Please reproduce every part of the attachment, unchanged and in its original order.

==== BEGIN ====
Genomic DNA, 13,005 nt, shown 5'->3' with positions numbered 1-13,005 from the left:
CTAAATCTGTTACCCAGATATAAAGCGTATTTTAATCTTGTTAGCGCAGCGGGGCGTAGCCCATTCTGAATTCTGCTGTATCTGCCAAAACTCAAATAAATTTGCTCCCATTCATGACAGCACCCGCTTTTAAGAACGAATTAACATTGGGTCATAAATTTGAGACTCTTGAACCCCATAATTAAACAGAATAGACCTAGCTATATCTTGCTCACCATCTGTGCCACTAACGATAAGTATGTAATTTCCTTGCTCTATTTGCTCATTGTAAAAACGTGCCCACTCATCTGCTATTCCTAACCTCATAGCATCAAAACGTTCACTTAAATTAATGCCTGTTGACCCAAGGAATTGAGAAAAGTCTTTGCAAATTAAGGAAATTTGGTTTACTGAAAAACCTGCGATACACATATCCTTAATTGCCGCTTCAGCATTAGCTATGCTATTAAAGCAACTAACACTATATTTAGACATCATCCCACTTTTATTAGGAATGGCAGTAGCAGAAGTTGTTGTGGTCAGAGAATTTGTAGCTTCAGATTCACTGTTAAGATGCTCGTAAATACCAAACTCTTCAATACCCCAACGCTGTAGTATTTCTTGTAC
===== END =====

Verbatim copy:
Genomic DNA, 13,005 nt, shown 5'->3' with positions numbered 1-13,005 from the left:
CTAAATCTGTTACCCAGATATAAAGCGTATTTTAATCTTGTTAGCGCAGCGGGGCGTAGCCCATTCTGAATTCTGCTGTATCTGCCAAAACTCAAATAAATTTGCTCCCATTCATGACAGCACCCGCTTTTAAGAACGAATTAACATTGGGTCATAAATTTGAGACTCTTGAACCCCATAATTAAACAGAATAGACCTAGCTATATCTTGCTCACCATCTGTGCCACTAACGATAAGTATGTAATTTCCTTGCTCTATTTGCTCATTGTAAAAACGTGCCCACTCATCTGCTATTCCTAACCTCATAGCATCAAAACGTTCACTTAAATTAATGCCTGTTGACCCAAGGAATTGAGAAAAGTCTTTGCAAATTAAGGAAATTTGGTTTACTGAAAAACCTGCGATACACATATCCTTAATTGCCGCTTCAGCATTAGCTATGCTATTAAAGCAACTAACACTATATTTAGACATCATCCCACTTTTATTAGGAATGGCAGTAGCAGAAGTTGTTGTGGTCAGAGAATTTGTAGCTTCAGATTCACTGTTAAGATGCTCGTAAATACCAAACTCTTCAATACCCCAACGCTGTAGTATTTCTTGTAC